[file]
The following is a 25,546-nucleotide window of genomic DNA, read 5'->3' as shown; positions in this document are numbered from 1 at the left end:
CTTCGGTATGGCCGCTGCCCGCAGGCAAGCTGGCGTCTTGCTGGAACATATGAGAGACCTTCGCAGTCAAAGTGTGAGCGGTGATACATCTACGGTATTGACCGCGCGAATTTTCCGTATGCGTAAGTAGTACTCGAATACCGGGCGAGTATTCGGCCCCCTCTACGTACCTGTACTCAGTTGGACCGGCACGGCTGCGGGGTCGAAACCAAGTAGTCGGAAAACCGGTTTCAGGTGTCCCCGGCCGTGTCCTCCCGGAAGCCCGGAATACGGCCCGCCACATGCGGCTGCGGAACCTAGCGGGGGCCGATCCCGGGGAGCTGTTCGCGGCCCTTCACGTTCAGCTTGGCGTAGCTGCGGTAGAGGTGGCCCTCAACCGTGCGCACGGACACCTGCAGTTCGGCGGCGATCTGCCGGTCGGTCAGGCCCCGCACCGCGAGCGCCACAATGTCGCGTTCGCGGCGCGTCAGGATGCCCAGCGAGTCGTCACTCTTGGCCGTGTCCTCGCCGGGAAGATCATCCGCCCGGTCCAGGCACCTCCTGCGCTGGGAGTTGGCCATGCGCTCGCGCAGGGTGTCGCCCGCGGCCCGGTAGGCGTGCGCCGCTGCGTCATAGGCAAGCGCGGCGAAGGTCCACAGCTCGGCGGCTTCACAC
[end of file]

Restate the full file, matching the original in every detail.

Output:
The following is a 25,546-nucleotide window of genomic DNA, read 5'->3' as shown; positions in this document are numbered from 1 at the left end:
CTTCGGTATGGCCGCTGCCCGCAGGCAAGCTGGCGTCTTGCTGGAACATATGAGAGACCTTCGCAGTCAAAGTGTGAGCGGTGATACATCTACGGTATTGACCGCGCGAATTTTCCGTATGCGTAAGTAGTACTCGAATACCGGGCGAGTATTCGGCCCCCTCTACGTACCTGTACTCAGTTGGACCGGCACGGCTGCGGGGTCGAAACCAAGTAGTCGGAAAACCGGTTTCAGGTGTCCCCGGCCGTGTCCTCCCGGAAGCCCGGAATACGGCCCGCCACATGCGGCTGCGGAACCTAGCGGGGGCCGATCCCGGGGAGCTGTTCGCGGCCCTTCACGTTCAGCTTGGCGTAGCTGCGGTAGAGGTGGCCCTCAACCGTGCGCACGGACACCTGCAGTTCGGCGGCGATCTGCCGGTCGGTCAGGCCCCGCACCGCGAGCGCCACAATGTCGCGTTCGCGGCGCGTCAGGATGCCCAGCGAGTCGTCACTCTTGGCCGTGTCCTCGCCGGGAAGATCATCCGCCCGGTCCAGGCACCTCCTGCGCTGGGAGTTGGCCATGCGCTCGCGCAGGGTGTCGCCCGCGGCCCGGTAGGCGTGCGCCGCTGCGTCATAGGCAAGCGCGGCGAAGGTCCACAGCTCGGCGGCTTCACAC